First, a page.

How to make Santa Claus feel at home
Alexander Lofft knows that the holidays are about more than being naughty or nice. They are about being conscious.
In 2007, Lofft decided to restring his Christmas lights with low energy bulbs, called Light-emitting diodes, or LEDs, to save energy. His old strawberry-sized bulbs each sucked up six watts of electricity. The new bulbs consumed almost nothing.
The possibilities began to alight like dots on a map. Lofft replaced the incandescent lights in his Park Meadows home with their fluorescent equivalents and hauled out his dishwasher and refrigerator in favor of more efficient models.
The result was staggering. The family slashed their energy bills in half, Lofft, said, and saved enough, in one year, to pay off the difference between a high-efficiency appliance and a traditional one.
He especially liked his bluish LED lights. "They look like starlight," he explained. At the end of the holidays last year, the family decided to leave up their decorations to set an example for their neighbors.
Lofft’s philosophy is simple. "If we’re going to use energy, especially for recreation, the less coal we burn, the better. It’s all helping the environment."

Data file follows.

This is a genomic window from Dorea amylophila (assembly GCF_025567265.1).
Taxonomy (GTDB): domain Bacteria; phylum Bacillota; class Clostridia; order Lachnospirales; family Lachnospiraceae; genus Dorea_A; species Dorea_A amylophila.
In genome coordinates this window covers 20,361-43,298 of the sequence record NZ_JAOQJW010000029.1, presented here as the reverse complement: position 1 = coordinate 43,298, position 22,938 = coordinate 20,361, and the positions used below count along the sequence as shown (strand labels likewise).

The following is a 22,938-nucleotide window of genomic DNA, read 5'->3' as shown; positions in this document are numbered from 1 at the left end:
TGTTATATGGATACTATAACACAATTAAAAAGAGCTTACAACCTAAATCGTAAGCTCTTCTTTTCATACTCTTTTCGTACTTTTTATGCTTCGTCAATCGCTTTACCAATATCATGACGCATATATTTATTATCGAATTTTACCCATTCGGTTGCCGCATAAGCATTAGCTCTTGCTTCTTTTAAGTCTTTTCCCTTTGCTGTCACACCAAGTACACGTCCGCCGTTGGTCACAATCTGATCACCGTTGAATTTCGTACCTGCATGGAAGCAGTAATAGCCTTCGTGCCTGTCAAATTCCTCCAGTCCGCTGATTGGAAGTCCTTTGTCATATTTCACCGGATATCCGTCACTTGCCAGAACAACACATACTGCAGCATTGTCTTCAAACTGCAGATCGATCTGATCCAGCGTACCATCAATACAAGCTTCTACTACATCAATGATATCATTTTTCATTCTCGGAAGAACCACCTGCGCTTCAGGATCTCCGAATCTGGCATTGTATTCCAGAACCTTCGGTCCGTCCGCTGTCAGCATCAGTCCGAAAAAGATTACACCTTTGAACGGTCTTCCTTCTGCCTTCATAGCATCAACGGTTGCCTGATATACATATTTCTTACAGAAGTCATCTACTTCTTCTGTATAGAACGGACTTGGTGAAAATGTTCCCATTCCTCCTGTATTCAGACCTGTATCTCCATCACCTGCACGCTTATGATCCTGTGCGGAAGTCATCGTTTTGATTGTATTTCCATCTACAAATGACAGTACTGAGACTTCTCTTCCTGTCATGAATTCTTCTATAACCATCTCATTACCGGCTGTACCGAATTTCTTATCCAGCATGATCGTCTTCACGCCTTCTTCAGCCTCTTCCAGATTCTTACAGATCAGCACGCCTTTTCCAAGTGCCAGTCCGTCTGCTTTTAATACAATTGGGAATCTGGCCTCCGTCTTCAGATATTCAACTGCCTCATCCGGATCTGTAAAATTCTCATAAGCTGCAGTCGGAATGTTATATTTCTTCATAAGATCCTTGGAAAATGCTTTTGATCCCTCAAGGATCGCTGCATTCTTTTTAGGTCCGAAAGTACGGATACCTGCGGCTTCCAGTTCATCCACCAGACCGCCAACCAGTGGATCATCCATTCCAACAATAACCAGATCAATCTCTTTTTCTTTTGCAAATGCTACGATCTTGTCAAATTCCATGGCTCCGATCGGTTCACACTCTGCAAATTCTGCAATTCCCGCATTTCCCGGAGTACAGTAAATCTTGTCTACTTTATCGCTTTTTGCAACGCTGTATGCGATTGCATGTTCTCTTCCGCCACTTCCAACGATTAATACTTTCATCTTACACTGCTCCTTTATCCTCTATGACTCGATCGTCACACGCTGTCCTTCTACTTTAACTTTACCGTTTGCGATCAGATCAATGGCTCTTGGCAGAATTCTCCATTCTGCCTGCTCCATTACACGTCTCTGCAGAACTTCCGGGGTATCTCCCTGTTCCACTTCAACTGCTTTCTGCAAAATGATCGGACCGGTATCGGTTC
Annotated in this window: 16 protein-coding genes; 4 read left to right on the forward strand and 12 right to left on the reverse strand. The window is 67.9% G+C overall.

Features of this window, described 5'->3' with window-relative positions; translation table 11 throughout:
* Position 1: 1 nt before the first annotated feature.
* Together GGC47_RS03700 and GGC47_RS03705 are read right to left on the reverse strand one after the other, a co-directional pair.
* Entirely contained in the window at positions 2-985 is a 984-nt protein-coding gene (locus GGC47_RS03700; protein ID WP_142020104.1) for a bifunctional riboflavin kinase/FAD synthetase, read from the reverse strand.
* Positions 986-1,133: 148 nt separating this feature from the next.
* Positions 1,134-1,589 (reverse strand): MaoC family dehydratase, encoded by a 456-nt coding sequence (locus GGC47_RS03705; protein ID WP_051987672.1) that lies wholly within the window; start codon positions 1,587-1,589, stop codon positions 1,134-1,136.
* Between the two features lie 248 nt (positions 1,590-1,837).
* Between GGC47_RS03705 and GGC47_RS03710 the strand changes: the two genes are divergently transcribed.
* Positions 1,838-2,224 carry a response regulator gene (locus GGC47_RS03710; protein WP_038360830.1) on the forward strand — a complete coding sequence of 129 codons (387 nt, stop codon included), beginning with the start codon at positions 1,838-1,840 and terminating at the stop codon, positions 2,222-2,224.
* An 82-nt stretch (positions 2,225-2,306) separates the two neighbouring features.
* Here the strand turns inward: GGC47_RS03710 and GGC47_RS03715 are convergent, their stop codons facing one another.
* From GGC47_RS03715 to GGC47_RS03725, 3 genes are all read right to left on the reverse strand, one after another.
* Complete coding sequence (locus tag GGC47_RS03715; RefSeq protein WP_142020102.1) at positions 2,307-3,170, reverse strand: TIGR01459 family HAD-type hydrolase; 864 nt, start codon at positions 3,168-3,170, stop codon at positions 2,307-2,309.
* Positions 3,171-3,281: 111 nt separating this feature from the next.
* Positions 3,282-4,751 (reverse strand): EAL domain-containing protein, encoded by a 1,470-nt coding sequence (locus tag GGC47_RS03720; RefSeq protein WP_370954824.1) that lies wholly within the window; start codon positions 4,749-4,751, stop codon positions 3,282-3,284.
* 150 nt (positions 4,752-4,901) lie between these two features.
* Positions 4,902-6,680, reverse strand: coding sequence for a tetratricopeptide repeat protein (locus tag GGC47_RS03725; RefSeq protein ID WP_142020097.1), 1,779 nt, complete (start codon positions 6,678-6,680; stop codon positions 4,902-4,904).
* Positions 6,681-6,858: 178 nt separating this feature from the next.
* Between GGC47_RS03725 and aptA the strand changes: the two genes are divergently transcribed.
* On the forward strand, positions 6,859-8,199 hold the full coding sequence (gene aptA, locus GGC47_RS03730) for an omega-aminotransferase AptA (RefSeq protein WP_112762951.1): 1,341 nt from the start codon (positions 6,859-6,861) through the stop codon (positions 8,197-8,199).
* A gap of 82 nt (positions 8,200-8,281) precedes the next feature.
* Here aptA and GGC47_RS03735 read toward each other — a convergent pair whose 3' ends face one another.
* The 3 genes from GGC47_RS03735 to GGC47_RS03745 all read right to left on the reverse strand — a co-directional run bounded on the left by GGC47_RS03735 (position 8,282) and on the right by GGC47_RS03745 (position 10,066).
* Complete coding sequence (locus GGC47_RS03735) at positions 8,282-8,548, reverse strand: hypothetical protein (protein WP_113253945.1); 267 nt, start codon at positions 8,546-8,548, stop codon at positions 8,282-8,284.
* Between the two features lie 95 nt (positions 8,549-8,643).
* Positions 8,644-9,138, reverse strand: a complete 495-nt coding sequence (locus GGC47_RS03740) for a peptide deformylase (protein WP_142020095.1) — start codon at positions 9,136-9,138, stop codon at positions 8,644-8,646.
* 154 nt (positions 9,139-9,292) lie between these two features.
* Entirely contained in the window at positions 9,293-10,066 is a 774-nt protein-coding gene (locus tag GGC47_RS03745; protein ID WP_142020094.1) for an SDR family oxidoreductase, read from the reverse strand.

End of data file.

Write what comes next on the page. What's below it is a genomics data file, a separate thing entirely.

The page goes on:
Light up the night
Professional Christmas decorator Dana Gillin said most of her clients demand traditional incandescent lights that emit white light rather than LEDs. That’s unfortunate when considering the thousands of homes, and constellations-worth of Christmas lights, she has put up since 1994 as the owner of Elves Inc., also known as Christmas in Park City.
Even with the sluggish economy, Gillin will decorate dozens of houses this holiday, mostly for tourists and high-end clientele. Her most extravagant request came last year. She and her staff spent hours decorating Kobe Bryant’s holiday retreat, where the basketball star spent fewer than 24 hours but nevertheless required a 25-foot fir.
"We had to take the tree down the next day because a Jewish family was staying there," she laughed.